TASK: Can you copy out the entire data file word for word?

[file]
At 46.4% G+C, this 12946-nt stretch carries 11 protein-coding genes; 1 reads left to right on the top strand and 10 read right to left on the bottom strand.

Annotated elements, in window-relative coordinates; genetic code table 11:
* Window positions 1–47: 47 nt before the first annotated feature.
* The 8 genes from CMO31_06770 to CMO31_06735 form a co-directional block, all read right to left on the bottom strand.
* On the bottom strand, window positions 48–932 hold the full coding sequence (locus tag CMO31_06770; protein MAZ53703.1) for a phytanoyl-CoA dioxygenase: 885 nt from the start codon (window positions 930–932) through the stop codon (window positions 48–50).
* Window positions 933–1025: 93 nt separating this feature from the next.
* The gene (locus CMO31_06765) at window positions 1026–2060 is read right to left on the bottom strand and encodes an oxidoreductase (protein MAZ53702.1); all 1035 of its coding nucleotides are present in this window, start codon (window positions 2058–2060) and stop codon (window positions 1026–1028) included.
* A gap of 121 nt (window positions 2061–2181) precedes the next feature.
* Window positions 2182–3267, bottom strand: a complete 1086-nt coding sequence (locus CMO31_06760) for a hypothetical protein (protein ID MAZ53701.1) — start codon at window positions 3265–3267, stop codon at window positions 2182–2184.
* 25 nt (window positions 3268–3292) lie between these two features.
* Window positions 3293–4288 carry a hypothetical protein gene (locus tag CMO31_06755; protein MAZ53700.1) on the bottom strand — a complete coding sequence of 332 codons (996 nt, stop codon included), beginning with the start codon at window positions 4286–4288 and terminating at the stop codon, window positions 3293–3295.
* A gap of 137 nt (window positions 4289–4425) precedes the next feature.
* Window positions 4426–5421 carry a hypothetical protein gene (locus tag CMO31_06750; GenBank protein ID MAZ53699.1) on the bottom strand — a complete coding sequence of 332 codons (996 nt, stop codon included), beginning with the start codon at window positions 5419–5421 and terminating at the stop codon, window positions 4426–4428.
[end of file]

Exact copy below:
At 46.4% G+C, this 12946-nt stretch carries 11 protein-coding genes; 1 reads left to right on the top strand and 10 read right to left on the bottom strand.

Annotated elements, in window-relative coordinates; genetic code table 11:
* Window positions 1–47: 47 nt before the first annotated feature.
* The 8 genes from CMO31_06770 to CMO31_06735 form a co-directional block, all read right to left on the bottom strand.
* On the bottom strand, window positions 48–932 hold the full coding sequence (locus tag CMO31_06770; protein MAZ53703.1) for a phytanoyl-CoA dioxygenase: 885 nt from the start codon (window positions 930–932) through the stop codon (window positions 48–50).
* Window positions 933–1025: 93 nt separating this feature from the next.
* The gene (locus CMO31_06765) at window positions 1026–2060 is read right to left on the bottom strand and encodes an oxidoreductase (protein MAZ53702.1); all 1035 of its coding nucleotides are present in this window, start codon (window positions 2058–2060) and stop codon (window positions 1026–1028) included.
* A gap of 121 nt (window positions 2061–2181) precedes the next feature.
* Window positions 2182–3267, bottom strand: a complete 1086-nt coding sequence (locus CMO31_06760) for a hypothetical protein (protein ID MAZ53701.1) — start codon at window positions 3265–3267, stop codon at window positions 2182–2184.
* 25 nt (window positions 3268–3292) lie between these two features.
* Window positions 3293–4288 carry a hypothetical protein gene (locus tag CMO31_06755; protein MAZ53700.1) on the bottom strand — a complete coding sequence of 332 codons (996 nt, stop codon included), beginning with the start codon at window positions 4286–4288 and terminating at the stop codon, window positions 3293–3295.
* A gap of 137 nt (window positions 4289–4425) precedes the next feature.
* Window positions 4426–5421 carry a hypothetical protein gene (locus tag CMO31_06750; GenBank protein ID MAZ53699.1) on the bottom strand — a complete coding sequence of 332 codons (996 nt, stop codon included), beginning with the start codon at window positions 5419–5421 and terminating at the stop codon, window positions 4426–4428.